From left to right: Dzine beholds his custom lowrider, “The Tipping Point,” while Kenny Scharf discusses “5 For 99 Cents,” the mixed media painting he created for the Stages exhibition, on view at Deitch Projects in New York through November 21. (Photos: UnBeige)
We’ve followed “Stages,” the Nike-sponsored art exhibition to raise awareness and funds for the Lance Armstrong Foundation, from its Los Angeles launch to its Paris debut, and now the show has opened stateside in a dazzling installation at New York’s Deitch Projects. The aim of Stages, named for a term that can describe the progression of cancer or a cycling competition, is nothing short of “uniting the worlds of art, philanthropy, and sport in a unique celebration of human potential” through the newly commissioned works of 23 artists, a diverse bunch that includes Ed Ruscha, Cai Guo-Qiang, Christopher Wool, KAWS, Jules de Balincourt, and Rosson Crow. Armstrong hatched the idea with Nike president and CEO (and fellow art collector) Mark Parker to “offer artists a forum in which to convey the Livestrong ideals and portray what the movement means to them and how they see it changing the world.”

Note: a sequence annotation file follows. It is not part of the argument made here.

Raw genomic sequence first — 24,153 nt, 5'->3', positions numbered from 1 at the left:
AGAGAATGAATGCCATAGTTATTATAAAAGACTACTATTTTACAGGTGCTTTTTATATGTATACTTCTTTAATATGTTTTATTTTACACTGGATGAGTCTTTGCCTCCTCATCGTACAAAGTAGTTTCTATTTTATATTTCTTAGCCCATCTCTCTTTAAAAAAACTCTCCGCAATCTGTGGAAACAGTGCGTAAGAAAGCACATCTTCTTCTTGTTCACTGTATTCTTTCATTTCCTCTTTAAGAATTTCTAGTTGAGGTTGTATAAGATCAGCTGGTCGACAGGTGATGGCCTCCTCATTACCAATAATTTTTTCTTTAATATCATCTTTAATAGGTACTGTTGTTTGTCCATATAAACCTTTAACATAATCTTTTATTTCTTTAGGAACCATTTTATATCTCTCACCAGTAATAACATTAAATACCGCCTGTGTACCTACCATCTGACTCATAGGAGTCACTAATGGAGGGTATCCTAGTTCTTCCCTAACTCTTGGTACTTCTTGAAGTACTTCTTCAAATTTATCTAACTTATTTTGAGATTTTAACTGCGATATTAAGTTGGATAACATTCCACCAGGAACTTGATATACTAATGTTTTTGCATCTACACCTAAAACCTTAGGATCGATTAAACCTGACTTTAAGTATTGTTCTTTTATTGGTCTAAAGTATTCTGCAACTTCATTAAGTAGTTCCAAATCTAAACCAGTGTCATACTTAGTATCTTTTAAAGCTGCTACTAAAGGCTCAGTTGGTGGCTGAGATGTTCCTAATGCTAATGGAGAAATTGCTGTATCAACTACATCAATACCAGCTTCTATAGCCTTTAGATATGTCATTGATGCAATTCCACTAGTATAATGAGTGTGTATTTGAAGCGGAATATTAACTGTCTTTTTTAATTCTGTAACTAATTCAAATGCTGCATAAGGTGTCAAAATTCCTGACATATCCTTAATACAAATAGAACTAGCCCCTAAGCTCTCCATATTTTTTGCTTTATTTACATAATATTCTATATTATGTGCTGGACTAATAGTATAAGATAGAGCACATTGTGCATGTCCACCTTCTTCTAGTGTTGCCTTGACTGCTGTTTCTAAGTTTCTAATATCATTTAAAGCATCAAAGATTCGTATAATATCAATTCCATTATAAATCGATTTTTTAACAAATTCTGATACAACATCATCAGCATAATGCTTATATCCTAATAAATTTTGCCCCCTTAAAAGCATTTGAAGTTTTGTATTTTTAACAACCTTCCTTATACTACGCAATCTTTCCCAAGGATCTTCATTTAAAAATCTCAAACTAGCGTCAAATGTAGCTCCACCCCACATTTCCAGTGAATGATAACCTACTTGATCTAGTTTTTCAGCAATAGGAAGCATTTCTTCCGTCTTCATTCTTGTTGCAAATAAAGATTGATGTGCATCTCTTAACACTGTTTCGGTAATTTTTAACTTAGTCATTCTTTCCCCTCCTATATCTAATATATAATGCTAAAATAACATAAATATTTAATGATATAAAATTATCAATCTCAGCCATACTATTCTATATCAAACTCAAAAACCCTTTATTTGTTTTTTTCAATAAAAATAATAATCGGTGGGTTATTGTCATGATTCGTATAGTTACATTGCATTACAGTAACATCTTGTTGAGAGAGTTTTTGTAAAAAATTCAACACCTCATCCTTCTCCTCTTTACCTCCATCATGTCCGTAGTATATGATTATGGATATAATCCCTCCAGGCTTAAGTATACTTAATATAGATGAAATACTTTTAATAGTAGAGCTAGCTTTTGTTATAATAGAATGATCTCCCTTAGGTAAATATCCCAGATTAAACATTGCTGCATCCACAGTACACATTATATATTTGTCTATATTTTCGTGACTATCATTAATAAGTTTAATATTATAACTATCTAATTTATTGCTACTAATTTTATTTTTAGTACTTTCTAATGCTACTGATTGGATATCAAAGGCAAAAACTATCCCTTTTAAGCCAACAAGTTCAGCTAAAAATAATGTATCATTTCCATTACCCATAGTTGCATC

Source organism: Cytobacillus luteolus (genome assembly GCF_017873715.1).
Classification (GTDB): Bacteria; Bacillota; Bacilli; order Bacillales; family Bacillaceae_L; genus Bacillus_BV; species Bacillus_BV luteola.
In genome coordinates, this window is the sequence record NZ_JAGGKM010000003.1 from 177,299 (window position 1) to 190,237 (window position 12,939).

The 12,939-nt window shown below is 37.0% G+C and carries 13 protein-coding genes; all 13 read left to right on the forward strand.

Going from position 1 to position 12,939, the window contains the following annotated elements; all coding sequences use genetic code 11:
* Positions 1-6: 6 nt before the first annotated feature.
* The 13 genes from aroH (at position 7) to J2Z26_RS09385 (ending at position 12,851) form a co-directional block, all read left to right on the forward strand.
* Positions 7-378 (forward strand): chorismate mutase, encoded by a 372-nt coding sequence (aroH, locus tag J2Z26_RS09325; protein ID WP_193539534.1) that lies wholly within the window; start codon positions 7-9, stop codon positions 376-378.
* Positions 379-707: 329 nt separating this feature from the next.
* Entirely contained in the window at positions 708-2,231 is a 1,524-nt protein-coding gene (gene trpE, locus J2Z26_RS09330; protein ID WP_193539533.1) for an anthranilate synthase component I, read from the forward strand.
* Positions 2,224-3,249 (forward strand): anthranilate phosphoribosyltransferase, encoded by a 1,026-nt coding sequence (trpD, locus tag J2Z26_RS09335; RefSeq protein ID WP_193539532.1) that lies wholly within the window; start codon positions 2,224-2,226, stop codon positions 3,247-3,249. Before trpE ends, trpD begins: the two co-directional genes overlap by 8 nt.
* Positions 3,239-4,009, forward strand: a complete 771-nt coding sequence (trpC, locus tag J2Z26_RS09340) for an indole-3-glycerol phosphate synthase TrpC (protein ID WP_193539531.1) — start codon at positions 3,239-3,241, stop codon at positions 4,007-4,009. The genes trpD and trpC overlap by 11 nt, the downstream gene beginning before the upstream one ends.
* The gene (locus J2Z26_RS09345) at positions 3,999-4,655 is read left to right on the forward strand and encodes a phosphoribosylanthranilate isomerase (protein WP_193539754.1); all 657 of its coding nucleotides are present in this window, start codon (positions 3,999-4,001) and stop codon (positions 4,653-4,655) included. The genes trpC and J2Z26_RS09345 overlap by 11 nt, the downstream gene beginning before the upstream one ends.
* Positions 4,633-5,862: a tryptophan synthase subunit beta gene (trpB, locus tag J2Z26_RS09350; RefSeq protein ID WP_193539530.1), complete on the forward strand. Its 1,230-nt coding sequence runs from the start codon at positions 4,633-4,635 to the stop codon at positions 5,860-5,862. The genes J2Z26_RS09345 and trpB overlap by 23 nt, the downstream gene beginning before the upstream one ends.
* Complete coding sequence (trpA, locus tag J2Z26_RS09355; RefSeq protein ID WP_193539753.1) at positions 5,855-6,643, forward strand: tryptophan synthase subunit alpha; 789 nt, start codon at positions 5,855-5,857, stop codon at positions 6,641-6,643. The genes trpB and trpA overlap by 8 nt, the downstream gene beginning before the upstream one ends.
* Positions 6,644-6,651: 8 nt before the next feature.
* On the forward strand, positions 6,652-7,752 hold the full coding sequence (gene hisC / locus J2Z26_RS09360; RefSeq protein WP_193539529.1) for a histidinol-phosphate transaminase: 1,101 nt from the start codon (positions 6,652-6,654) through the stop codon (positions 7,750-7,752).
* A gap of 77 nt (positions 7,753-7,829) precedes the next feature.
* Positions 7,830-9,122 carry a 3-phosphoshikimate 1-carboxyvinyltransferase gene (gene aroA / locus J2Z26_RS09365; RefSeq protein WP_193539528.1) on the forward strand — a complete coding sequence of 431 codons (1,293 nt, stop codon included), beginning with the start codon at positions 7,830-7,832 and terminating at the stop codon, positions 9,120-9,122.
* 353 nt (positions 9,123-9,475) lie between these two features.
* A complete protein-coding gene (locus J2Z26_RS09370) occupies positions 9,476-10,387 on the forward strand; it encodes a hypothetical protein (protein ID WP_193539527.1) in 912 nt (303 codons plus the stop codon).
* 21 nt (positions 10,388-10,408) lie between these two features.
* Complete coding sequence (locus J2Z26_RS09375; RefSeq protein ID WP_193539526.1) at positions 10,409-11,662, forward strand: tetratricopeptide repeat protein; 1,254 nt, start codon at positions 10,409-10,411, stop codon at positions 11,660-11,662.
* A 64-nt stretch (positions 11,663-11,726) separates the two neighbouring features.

From left to right: Futura, Jules De Balincourt, Dustin Yellin, Eric White, Tom Sachs, Shepard Fairey, Jeffrey Deitch, Lance Armstrong, Mark Parker, Geoff McFetridge, Rosson Crow, Jose Parla, and Dzine (Photo: Nike)
“The artwork created for Stages consistently draws upon the inspiration of Lance and his singular story,” writes Parker in the exhibition catalogue, “one of courage and toughness and hope and a simple philosophy: never give up.” Tenacity comes in many forms. Catherine Opie took to the open road with her photo of a deserted country route, while Andreas Gursky contributed his manipulated vision of a stage in the Tour de France from 2006. Signature Livestrong yellow is also abundant, from Wool’s swirling silkscreen and Ruscha’s light-infused word painting to Eric White‘s “Foyer,” a black and white interior scene punctuated with yellow dots that reveal a forest—or at least the trees.
Tom Sachs brings tequila, which replaces the water bottles on “Lance’s Tequila Bike for Girls,” a Sachs-ified Trek racer fitted with such extras as a peristaltic pump and a tiny New York license plate that reads “BITCH.” In contrast to Sachs’ endearing DIY approach and Armstrong’s own famous statement, “It’s not about the bike,” is the colorful lowrider customized by Dzine. “The Tipping Point” is coated in 24-karat gold and spins slowly for maximum sparkle. Meanwhile, in the rear of the gallery, the work of Dustin Yellin takes desconstruction to a sobering extreme. The twin life-size sculptures of “If Ink Were Blood (Man and Woman)” suggest bloodless friends stripped neatly of their skin and suspended in blocks of ice. “They are testaments to the collective scientific vision and understanding of the human body,” Yellin has noted. “To cure cancer is to understand this beautiful machine.”
Stay tuned for more about Stages, including our interviews with contributing artists Geoff McFetridge and Rosson Crow.
Previously on UnBeige: